Neighbors 2: Sorority Rising – 3.5/5 – Movie Reviews by Ry!

neighbors 2Neighbors 2: Sorority Rising – 3.5/5 – There is something to be said about comedy sequels.  Minus a few exceptions (22 Jump Street); they mostly suck.  Why do most comedy sequels suck?  There is no sense to create something original, refreshing or different in the comedic department.  Most of these tend to gravitate to what made the first wonderful; creating something lethargic.  Comedy films are built upon the idea to make you laugh.  If you don’t do that, the film will ultimately fail.  Neighbors 2 is a comedy sequel that provides enough laughs and some new inclusions that make it fun to watch.

Premise:  When a Sorority decides to move next door; Mac and Kelly must team up with Teddy to bring the girls down.

The whole cast from the first film returns; the big players from the first are:

Seth Rogen as Mac Radner

Rose Byrne as Kelly Radner

Zac Efron as Teddy Sanders

These three pick up where they left off.  As this film is a continuation of their lives; there is a seamless transition back into their world.  These three do a good job in enveloping us back into their characters.  They show off the obnoxious, over-the-top and quirky dynamic that made them enjoyable from before.  With a new ‘threat’; it throws another odd wrench into their relationships.  This creates a place for these three to have unique and charming confrontations.  Being a comedy film, there is no real reason to see anything deep in characterization.  Even so, it is good to see these characters’ progress on screen.  You see an evolution in thought and personality, helping fuel the new confrontation with the sorority that moves in next door.  When it comes to the new comers; they come in the form of the girls in the sorority.  Leading the group of girls, you have:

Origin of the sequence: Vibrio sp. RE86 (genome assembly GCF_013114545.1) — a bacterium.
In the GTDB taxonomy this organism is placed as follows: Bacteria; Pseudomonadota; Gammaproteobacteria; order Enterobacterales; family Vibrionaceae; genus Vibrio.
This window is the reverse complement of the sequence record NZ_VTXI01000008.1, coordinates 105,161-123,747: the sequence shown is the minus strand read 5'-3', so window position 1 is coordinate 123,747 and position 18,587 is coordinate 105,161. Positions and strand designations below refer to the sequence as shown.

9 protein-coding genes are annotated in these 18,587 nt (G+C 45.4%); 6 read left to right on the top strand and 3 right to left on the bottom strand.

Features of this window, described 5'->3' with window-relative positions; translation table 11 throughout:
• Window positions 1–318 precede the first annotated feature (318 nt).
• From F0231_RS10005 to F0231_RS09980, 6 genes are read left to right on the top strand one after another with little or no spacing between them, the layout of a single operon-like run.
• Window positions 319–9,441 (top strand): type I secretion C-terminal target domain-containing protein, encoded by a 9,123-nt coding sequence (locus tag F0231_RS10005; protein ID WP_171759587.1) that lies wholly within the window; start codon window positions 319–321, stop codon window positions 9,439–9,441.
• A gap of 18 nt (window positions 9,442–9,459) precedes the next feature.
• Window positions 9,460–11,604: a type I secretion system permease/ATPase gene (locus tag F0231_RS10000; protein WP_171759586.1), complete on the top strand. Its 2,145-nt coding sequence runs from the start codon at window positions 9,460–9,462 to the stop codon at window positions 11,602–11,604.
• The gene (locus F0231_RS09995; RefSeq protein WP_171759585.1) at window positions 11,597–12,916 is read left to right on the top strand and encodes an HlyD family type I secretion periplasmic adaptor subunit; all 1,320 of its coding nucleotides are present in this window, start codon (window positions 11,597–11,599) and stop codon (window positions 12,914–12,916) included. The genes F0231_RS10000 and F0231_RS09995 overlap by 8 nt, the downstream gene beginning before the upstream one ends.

Cloe Grace Moretz as Shelby

Being the newcomer to the cast, Moretz does a great job in providing something new, unique and refreshing with being the leader of the sorority.  Creating someone that is not brash, pompous or party hardy like Efron’s Teddy, she provides us with a college girl that is the typical ‘outcast’.  This helps fuel her personal distrust for authority and the neighbors next door (Mac and Kelly); adding to the wild situations that occur.  This adds to the depth of the awkward and clashing relationship with the returning cast.  With the rest of the cast (including the returners), it all mimics the common threads of a comedy.  There are many basic archetypes that are used again from the first film.  Even if this doesn’t add any value, some of the ‘copycat’ flavor actually helps provide cohesion for the story.